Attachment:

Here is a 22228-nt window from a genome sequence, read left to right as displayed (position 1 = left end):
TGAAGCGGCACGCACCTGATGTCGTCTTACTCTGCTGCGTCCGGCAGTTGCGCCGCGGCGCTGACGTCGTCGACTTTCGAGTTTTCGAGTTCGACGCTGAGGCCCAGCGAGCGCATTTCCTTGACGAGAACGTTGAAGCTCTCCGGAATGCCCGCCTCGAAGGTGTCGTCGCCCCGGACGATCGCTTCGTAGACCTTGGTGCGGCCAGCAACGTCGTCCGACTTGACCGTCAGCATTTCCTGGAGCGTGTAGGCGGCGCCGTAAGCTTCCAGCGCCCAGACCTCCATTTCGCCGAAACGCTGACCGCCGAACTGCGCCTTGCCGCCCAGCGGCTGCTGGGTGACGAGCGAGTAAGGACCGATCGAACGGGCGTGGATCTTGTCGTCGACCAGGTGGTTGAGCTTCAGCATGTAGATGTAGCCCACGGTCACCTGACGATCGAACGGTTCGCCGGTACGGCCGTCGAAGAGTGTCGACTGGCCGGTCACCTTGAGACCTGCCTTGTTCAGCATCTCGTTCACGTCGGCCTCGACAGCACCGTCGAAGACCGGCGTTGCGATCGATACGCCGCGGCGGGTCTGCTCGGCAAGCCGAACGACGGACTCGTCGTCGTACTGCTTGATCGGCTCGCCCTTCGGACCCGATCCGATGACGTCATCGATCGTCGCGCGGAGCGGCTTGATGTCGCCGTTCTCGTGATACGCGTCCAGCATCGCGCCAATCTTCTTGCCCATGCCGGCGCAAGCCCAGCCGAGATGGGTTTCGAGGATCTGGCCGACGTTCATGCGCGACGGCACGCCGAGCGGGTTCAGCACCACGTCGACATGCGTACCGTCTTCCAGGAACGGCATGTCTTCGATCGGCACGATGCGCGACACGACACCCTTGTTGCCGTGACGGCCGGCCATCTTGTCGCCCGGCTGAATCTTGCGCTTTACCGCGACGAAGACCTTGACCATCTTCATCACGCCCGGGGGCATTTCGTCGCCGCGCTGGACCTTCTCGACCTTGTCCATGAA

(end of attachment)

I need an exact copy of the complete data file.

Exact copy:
Here is a 22228-nt window from a genome sequence, read left to right as displayed (position 1 = left end):
TGAAGCGGCACGCACCTGATGTCGTCTTACTCTGCTGCGTCCGGCAGTTGCGCCGCGGCGCTGACGTCGTCGACTTTCGAGTTTTCGAGTTCGACGCTGAGGCCCAGCGAGCGCATTTCCTTGACGAGAACGTTGAAGCTCTCCGGAATGCCCGCCTCGAAGGTGTCGTCGCCCCGGACGATCGCTTCGTAGACCTTGGTGCGGCCAGCAACGTCGTCCGACTTGACCGTCAGCATTTCCTGGAGCGTGTAGGCGGCGCCGTAAGCTTCCAGCGCCCAGACCTCCATTTCGCCGAAACGCTGACCGCCGAACTGCGCCTTGCCGCCCAGCGGCTGCTGGGTGACGAGCGAGTAAGGACCGATCGAACGGGCGTGGATCTTGTCGTCGACCAGGTGGTTGAGCTTCAGCATGTAGATGTAGCCCACGGTCACCTGACGATCGAACGGTTCGCCGGTACGGCCGTCGAAGAGTGTCGACTGGCCGGTCACCTTGAGACCTGCCTTGTTCAGCATCTCGTTCACGTCGGCCTCGACAGCACCGTCGAAGACCGGCGTTGCGATCGATACGCCGCGGCGGGTCTGCTCGGCAAGCCGAACGACGGACTCGTCGTCGTACTGCTTGATCGGCTCGCCCTTCGGACCCGATCCGATGACGTCATCGATCGTCGCGCGGAGCGGCTTGATGTCGCCGTTCTCGTGATACGCGTCCAGCATCGCGCCAATCTTCTTGCCCATGCCGGCGCAAGCCCAGCCGAGATGGGTTTCGAGGATCTGGCCGACGTTCATGCGCGACGGCACGCCGAGCGGGTTCAGCACCACGTCGACATGCGTACCGTCTTCCAGGAACGGCATGTCTTCGATCGGCACGATGCGCGACACGACACCCTTGTTGCCGTGACGGCCGGCCATCTTGTCGCCCGGCTGAATCTTGCGCTTTACCGCGACGAAGACCTTGACCATCTTCATCACGCCCGGGGGCATTTCGTCGCCGCGCTGGACCTTCTCGACCTTGTCCATGAA